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Alcoholic and generally washed up cop Schneider (Daniel Auteuil ) is kicked off of the murder case he’s been working on for months after hijacking a public bus by gunpoint. Despite his disconnection from the world around him, Schneider continues to find clues about the serial killer and slowly begins to piece together exactly what’s going on.

MR 73 provides a slow burning character driven crime drama with a central performance from Daniel Auteuil that is almost disturbingly real. You can almost smell the booze coming off of Detective Schneider as he struggles to fight his yearning for another drink. His pretty much destroyed family life and his relationship with the police force around him also add a lot a weight to just how broken this man is, and with all this to fight against its very easy to get behind our detective when he finds even the slimmest of clues that might solve the horrific murders.

While always feeling like a movie (mainly due to writer/director Olivier Marchal's fine work) MR 73 has a lot in common with British TV cop dramas. You know the ones. The central detective has some dark secret whether it be drink, drugs or disenchantment with the world around him and through interactions with the victims, other cops and even the killer, solves not only the crime but has their shot at redemption as well. These over used elements were really only parts that stopped me from totally buying into MR 73 and it’s only really because I’m a little tired of the same old set up.

That aside, MR 73 still offers up plenty to enjoy. It has effectively grimy murders and a real sense of real world brutality from its killers. The thread revolving around Justine (Olivia Bonamy), one of two daughters who survived the brutal murder of their parents and how she’s struggling with the possibility of the killer being released from prison is a fine side order to the main Schneider journey and despite the lack of any real action, the layered dialogue and slow burning twists and turns make for an intriguing couple of hours.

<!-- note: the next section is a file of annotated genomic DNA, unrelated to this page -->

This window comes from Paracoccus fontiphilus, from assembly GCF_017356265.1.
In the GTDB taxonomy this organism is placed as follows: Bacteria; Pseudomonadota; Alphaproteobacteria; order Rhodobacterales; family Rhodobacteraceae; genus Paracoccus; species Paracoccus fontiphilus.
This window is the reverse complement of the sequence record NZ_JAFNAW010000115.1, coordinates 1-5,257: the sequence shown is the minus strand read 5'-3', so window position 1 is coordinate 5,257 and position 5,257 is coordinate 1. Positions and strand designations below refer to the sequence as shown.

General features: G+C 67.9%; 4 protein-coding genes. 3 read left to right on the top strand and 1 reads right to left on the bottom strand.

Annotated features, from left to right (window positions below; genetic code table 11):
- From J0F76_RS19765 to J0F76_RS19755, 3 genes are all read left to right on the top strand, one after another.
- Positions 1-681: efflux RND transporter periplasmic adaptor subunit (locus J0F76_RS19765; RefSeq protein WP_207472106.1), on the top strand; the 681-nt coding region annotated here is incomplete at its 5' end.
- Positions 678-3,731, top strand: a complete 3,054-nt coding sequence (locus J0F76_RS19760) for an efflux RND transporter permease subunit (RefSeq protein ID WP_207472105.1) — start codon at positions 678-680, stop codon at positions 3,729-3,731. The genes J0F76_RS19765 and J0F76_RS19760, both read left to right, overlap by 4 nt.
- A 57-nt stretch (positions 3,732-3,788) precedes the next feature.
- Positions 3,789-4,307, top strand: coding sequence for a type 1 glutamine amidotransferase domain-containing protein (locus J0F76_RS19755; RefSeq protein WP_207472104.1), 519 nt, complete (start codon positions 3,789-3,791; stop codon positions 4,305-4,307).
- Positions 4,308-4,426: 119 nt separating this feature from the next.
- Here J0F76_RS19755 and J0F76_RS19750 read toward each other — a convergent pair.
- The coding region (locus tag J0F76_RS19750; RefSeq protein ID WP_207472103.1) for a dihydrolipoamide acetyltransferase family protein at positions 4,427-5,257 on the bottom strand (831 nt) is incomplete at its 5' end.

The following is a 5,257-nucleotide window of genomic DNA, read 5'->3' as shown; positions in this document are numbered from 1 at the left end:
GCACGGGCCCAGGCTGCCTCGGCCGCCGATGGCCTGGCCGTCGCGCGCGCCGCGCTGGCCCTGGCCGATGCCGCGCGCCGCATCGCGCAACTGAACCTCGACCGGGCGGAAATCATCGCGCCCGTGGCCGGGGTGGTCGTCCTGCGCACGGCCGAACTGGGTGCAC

While being a little soft around the edges, MR 73 has a pretty nicely detailed transfer with a clean image. The movie has its fair share of deep shadows and broody lighting and the disc does a bang up job of presenting them. Stylistically the image can sometimes look a little washed out and odd splashes of rich colour show up from time to time. All in all though, while elements can sometimes look a little grubby MR 73 remains a pretty solid transfer.



The Dolby Surround track is generally a straight down the line affair, with strong dialogue and little else going on for the most part. Once in a while you get subtle surround effects in the rear speakers, whether it be a looming thunder storm, a heavy downfall or even an opening door but overall this is a quite a hollow affair and the louder elements, such as club scene can feel a little harsh as opposed to realistic.


Just MR 73’s trailer.



While MR 73 was intriguing, I never really got into it enough to say I enjoyed it. As I said before, it could be merely that I’m not the biggest fan of the disenchanted cop genre so its real charms were probably lost on me. That said, the performances are solid here and MR 73 feels a whole lot more real world that a lot of the recent cop dramas knocking around of late, so if this sort of thing floats your boat you’ll more than likely get more out of it that I did.